Time flies, January is already gone and I’m still working on getting something new for the website done! Plus there was a certain frustration over a highly anticipated movie we watched over the holidays that turned out a terrible disappointment – to the point that I actually shelved its review indefinitely. So there will be some archival stuff first in 2015 with a whole planned series of translated articles and maybe some other shorter ideas which I still have to figure out. Bbut to show that this site is not dead and will be still alive this year, here is a short-ish article with some news – the only ones I’ve been able to find so far – and a bit of general news observation about what’s going on in the business at the moment. Overall, it’s rather slow and unexciting from my viewpoint, but let’s see…
The Penguins of Madagascar are coming, not long after their cinema release in late November. The US gets the Blu-Ray and DVD releases on March 17th, Germany follows on March 26th and the UK has the rear on March 30th. I have to admit that I haven’t seen the movie yet, but the trailers look awesome and although it doesn’t seem to have been much of a financial hit, most reviews look good. It seems pure Dreamworks fun – unlike some other recent movie of the studio! I haven’t even looked up the special features of the discs, but ever since Dreamworks has switched to Fox as a distributor, there hasn’t been anything much in terms of bonus materials anyway.
The new 4K restoration of My Fair Lady wasn’t released on December 9th as originally planned – but why is still a mystery. There’s a long thread in the Home Theater Forum, where Robert Harris, who is working on the restoration and the release with Paramount, confirmed the delay, but wasn’t able to disclose any details. I’m still confident that he does all the right things to make this the best possible release of the movie, since he is the foremost expert on all things My Fair Lady and knows what has to be done. He will probably be able to tell the full story of the delay after the disc has finally been released – it was supposed to be a Blu-Ray/DVD combo, but maybe that is going to change too.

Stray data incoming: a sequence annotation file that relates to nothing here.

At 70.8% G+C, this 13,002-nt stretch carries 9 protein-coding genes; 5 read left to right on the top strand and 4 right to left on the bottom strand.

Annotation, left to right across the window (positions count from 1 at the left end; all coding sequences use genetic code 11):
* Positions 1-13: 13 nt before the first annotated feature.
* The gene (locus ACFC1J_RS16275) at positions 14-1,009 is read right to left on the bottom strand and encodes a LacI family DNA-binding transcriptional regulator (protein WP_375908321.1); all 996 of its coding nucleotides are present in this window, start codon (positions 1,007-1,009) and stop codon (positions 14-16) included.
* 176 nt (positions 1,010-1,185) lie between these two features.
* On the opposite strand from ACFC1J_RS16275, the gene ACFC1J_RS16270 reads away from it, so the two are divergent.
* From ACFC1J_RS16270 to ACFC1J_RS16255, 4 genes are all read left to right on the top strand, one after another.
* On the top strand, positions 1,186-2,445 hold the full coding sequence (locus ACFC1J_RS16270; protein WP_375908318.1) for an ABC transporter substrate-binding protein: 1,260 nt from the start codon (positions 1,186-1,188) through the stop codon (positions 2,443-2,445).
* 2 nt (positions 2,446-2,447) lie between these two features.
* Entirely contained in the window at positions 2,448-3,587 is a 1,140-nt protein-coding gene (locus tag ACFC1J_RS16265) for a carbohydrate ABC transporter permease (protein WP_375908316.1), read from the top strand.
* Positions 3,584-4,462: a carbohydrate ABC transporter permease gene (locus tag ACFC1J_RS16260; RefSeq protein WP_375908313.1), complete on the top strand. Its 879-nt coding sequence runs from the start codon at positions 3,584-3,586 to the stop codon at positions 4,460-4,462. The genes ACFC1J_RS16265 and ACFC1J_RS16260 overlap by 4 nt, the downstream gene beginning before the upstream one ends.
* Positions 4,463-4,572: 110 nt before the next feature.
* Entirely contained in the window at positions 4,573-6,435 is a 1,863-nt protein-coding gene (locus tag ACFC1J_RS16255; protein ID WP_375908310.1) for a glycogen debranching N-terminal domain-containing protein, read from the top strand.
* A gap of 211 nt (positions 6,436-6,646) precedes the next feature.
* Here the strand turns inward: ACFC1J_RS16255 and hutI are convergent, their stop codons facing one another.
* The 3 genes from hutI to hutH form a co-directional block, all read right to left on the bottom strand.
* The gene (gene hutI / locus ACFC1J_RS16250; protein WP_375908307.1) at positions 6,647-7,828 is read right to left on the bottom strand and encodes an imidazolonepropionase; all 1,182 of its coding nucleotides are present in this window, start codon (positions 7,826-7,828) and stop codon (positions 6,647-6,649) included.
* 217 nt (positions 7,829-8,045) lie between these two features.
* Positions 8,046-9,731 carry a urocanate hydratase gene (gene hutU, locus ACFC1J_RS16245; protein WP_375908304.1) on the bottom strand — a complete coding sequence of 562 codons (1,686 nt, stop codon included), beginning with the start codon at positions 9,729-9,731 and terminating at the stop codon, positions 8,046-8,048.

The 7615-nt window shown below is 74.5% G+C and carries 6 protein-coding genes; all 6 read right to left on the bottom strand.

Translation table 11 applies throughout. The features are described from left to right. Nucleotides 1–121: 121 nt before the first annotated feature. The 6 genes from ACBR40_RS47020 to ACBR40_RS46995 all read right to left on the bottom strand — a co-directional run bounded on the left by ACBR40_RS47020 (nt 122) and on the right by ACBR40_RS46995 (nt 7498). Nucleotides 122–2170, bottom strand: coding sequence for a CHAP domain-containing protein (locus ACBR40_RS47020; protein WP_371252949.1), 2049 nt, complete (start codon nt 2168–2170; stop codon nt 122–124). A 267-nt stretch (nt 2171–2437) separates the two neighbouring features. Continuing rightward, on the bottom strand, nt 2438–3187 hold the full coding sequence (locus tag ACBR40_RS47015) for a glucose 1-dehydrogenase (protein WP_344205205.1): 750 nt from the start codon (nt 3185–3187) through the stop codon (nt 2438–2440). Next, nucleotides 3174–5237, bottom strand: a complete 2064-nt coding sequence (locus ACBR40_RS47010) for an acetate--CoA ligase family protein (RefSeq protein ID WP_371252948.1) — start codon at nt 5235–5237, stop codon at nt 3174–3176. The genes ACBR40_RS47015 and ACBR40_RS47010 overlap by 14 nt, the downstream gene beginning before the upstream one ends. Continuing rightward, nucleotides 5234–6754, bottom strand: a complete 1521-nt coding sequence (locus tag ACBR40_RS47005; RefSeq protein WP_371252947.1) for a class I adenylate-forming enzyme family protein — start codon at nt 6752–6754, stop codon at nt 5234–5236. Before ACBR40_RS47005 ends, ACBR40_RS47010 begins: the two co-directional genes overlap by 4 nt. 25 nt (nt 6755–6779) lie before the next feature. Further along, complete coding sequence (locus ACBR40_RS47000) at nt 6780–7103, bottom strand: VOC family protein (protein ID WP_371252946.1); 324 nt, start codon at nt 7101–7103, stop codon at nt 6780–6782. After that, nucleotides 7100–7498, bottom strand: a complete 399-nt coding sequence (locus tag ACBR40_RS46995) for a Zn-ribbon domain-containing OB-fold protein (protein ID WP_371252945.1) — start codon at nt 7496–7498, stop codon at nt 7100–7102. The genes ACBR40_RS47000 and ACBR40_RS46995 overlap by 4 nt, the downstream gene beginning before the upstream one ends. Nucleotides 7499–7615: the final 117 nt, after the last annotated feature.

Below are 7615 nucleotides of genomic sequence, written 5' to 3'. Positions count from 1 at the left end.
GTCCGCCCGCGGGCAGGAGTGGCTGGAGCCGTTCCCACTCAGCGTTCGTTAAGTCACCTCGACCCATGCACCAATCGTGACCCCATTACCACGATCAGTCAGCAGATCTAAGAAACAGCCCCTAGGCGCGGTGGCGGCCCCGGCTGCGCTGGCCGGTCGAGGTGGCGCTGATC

And there were also some very sad news from the animation industry – in January it was widely reported that Dreamworks Animation is shutting down its original PDI/Dreamworks studio in Redwood City, eliminating 500 jobs over both parts of the company including their now-headquarters in Glendale. Apparently Dreamworks Animation had bitten off far more than it could chew in the last few years with the release schedule of three movies per year not working out as intended. There had been rumours about the demise of Dreamworks before, but this is especially sad because the one part of the company on which it had originally been founded is now being shut down.
On a related note, there has been some outrage over the fact that the LEGO Movie was not nominated for the best animated feature at the 2015 Oscars. The Variety article makes some good points, but overall it seems that a movie which just wants to be fun and also has a snarky and satirical side is not really considered Oscar material nowadays, because everything has to be gloomy and pessimistic. The bigger problem seems to have been that there were too many animated movies competing for the five nomination slots and The LEGO Movie didn’t make the cut for the Hollywood people – perhaps because it was not really an American movie, with its animation done in Australia and Lego of course being Danish.
The whole home video business also seems to be in a bit of a limbo at the moment. The demise of disc-based distribution channels have been prophesized a lot, but in the end neither DVD nor Blu-Ray will be going anywhere soon – it seems just that television has shifted to online streaming instead. It also took only about a decade to go from standard definition to high definition, but suddenly that’s not even enough with a new 4k Blu-Ray standard being formulated right now. Similar to the Superbit DVDs of the early 2000s, there are now also “4K mastered” Blu-Rays, which are still in 1080p, but supposedly look superior because they were converted directly(?) from a 4k master – which just goes to show that initial releases were simply not up to snuff yet. Blu-Ray still suffers from the same teething problems as the DVD did in the late 1990s
Since I have still not yet jumped on the Blu-Ray/HD bandwagon, my interests have shifted from the technical side to the content itself – I will still write DVD reviews, but it may come to nobody’s surprise that my articles have transformed more into reviews of the actual movie or tv series with the technical review tacked on as a bonus. The main reason for DVDLog has always been to get people interested in movies and tv series and the technical side has always been somewhat secondary – that’s how it’s going to stay. I will keep the name DVDLog though – until maybe I find something better, because there’s still a spare domain name in my webhosting contract!